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Karl Ove Knausgaard will be appearing at the Edinburgh International Book Festival. Picture: David Hartley/Rex

Stuart Kelly: Knausgaard’s latest work opens a can of worms

In nearly 20 years of reviewing I do not think I have read a work as supremely preposterous as (obligatory reference) the bestselling author Karl Ove Knausgaard’s new work, Autumn. I say to date advisedly, as we are threatened with three more volumes of this.

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Crime writer Lin Anderson

Author Lin Anderson talks about her latest release

Former McIlvanney Prize nominee Lin Anderson takes Dr Rhona MacLeod out of her comfort zone literally as well as metaphorically in this latest book to feature the forensic scientist, with a trip to the heights of the Cairngorms in the depths of winter.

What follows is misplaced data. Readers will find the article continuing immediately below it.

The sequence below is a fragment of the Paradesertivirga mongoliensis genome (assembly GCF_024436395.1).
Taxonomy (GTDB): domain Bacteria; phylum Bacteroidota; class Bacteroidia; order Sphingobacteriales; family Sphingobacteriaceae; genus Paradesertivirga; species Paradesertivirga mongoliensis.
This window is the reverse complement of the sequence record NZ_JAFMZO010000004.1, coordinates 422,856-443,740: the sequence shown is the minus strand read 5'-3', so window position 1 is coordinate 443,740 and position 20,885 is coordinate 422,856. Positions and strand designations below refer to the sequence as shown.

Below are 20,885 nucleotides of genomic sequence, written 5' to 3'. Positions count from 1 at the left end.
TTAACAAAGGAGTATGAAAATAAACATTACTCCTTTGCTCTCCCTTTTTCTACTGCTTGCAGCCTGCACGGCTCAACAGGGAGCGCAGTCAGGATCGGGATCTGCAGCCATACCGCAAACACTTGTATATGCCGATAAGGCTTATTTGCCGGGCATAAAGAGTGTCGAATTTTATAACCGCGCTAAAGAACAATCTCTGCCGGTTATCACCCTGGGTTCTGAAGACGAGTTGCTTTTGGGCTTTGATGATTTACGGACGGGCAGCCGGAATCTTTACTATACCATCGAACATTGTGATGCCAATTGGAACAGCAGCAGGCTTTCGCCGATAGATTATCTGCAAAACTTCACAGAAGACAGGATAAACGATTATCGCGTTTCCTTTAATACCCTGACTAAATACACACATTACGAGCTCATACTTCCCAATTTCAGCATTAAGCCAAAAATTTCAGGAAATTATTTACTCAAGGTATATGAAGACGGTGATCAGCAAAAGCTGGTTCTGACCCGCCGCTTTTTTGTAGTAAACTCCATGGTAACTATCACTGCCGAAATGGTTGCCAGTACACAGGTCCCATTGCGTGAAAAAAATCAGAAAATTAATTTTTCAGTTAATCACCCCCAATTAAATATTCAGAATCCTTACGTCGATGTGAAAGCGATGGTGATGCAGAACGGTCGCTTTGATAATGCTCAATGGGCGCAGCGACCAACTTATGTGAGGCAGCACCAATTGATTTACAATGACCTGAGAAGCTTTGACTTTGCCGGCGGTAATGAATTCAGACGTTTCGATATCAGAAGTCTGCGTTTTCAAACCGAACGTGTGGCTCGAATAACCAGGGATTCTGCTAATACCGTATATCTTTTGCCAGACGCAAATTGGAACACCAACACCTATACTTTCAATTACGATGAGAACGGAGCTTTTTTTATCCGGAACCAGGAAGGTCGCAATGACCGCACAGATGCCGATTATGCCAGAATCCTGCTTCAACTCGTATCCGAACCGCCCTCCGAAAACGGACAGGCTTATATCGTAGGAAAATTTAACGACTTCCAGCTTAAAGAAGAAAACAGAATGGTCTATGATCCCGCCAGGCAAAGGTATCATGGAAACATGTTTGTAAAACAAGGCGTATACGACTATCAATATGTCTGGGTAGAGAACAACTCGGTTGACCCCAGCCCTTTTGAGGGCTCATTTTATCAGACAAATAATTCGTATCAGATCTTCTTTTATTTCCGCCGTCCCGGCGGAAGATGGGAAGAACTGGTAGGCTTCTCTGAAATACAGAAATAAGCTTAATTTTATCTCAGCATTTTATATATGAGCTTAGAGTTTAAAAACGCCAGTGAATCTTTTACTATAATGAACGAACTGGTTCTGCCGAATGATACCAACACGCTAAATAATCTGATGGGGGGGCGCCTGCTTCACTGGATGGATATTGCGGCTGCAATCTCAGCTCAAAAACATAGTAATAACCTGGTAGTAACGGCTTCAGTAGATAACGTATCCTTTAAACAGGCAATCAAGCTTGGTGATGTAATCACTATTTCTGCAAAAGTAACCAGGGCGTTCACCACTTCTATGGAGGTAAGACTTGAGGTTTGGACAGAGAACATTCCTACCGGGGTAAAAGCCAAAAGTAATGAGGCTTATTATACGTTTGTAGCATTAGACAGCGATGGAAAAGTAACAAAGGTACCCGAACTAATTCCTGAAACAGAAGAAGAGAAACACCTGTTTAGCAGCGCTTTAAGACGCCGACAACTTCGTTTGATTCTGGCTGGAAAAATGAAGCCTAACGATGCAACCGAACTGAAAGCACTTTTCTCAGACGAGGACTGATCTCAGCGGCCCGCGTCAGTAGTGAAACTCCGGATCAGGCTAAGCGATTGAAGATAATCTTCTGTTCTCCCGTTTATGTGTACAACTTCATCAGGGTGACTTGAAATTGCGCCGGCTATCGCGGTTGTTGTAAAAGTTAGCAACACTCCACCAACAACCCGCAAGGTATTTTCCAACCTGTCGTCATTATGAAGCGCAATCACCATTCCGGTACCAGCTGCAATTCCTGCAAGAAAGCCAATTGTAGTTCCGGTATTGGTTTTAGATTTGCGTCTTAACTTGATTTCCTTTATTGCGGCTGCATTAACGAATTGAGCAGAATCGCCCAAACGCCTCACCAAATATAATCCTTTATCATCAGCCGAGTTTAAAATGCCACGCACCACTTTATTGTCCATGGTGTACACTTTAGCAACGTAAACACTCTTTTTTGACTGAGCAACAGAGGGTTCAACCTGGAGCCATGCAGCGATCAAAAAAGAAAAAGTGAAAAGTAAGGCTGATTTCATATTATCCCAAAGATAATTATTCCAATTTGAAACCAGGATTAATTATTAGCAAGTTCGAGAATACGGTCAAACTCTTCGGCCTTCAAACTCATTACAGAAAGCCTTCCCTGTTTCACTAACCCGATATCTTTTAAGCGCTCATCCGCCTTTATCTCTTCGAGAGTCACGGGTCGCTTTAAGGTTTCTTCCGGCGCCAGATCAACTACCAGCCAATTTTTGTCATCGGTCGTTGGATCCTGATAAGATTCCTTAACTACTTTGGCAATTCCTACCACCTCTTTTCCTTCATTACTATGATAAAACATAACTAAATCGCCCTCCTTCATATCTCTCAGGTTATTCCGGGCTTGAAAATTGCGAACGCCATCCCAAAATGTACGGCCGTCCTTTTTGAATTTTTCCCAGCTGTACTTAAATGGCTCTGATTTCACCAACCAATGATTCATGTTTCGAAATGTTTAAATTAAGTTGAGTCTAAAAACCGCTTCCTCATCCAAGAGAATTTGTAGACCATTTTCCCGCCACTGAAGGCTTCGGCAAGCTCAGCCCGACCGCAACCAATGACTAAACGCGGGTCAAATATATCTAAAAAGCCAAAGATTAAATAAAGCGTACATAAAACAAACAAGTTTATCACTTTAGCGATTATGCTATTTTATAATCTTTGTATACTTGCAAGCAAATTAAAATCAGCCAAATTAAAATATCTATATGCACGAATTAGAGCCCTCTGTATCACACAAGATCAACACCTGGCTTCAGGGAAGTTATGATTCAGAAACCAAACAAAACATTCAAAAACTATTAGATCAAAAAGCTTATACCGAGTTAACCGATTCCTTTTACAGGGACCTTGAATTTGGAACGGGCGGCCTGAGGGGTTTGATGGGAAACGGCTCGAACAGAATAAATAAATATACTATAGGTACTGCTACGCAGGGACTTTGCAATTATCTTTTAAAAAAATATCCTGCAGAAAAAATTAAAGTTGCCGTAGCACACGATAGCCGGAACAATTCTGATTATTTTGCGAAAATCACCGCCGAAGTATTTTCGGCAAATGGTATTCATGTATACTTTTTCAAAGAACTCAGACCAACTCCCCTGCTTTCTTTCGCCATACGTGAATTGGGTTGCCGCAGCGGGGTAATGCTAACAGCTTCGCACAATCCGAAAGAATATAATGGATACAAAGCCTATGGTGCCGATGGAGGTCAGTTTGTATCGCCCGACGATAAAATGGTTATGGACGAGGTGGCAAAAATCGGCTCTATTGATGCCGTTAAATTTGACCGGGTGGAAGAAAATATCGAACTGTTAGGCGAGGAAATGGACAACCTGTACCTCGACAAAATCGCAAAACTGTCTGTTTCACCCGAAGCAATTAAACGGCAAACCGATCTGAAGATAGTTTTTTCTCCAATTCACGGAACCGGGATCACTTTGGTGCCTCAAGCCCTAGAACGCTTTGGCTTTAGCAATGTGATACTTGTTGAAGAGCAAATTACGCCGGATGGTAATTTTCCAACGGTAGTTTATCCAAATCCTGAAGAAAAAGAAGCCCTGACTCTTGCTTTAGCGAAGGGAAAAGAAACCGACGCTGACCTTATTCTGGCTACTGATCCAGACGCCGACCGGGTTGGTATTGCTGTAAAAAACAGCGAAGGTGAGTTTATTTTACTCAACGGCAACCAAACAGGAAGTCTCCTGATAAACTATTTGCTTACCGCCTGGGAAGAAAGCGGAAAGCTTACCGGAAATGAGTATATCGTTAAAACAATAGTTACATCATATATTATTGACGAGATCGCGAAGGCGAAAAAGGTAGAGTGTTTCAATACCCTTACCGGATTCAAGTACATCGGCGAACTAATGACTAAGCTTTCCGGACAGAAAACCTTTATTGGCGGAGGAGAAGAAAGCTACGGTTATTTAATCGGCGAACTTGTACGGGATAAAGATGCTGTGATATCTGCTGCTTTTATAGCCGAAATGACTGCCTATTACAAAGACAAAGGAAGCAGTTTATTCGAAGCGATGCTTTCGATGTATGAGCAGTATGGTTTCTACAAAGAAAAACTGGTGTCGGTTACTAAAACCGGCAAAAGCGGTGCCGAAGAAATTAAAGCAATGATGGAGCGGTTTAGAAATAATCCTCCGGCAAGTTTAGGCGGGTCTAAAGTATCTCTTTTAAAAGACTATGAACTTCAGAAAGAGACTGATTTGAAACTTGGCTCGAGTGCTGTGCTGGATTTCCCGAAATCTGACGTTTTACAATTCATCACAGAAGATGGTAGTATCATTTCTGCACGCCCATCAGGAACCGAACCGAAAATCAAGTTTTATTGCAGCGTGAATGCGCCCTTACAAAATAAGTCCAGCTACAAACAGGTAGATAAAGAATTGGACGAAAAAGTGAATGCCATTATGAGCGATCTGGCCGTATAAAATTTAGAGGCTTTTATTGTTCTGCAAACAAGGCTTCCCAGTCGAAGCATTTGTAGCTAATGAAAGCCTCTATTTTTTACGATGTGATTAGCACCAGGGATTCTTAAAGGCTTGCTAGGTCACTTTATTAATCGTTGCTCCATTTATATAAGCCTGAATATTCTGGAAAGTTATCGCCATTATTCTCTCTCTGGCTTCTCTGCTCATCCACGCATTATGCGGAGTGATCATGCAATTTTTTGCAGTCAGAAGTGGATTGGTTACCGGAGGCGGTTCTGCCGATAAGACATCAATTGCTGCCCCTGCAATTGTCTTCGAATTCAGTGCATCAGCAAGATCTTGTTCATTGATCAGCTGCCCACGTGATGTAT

Denise Mina tells the story of serial killer Peter Manuel. Picture: contributed

Book Festival: Scots authors ponder the borders between fact and fiction

TWO fine Scottish writers pondered the questionable borderlands between fact and fiction at the Book Festival on Thursday evening.

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From left, Heather McDaid, Elif Shafak and First Minister Nicola Sturgeon. Picture: PA

Book Festival: Elif Shafak and Nicola Sturgeon on speaking from the heart

TOP Turkish novelist Elif Shafak is one of the guest programmers at this year’s Book Festival. Introducing her event about women in public life on Friday morning, she spoke of a need for “new narratives, people who give us hope and vision, a better approach that depends not only on the mind but the heart: we need more women to express their opinions”.

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Siri Hustvedt - feminist critic, thinker and novelist - believes truth is less certain than we think. Picture: Greg Macvean

Siri Hustvedt believes truth is less certain than we think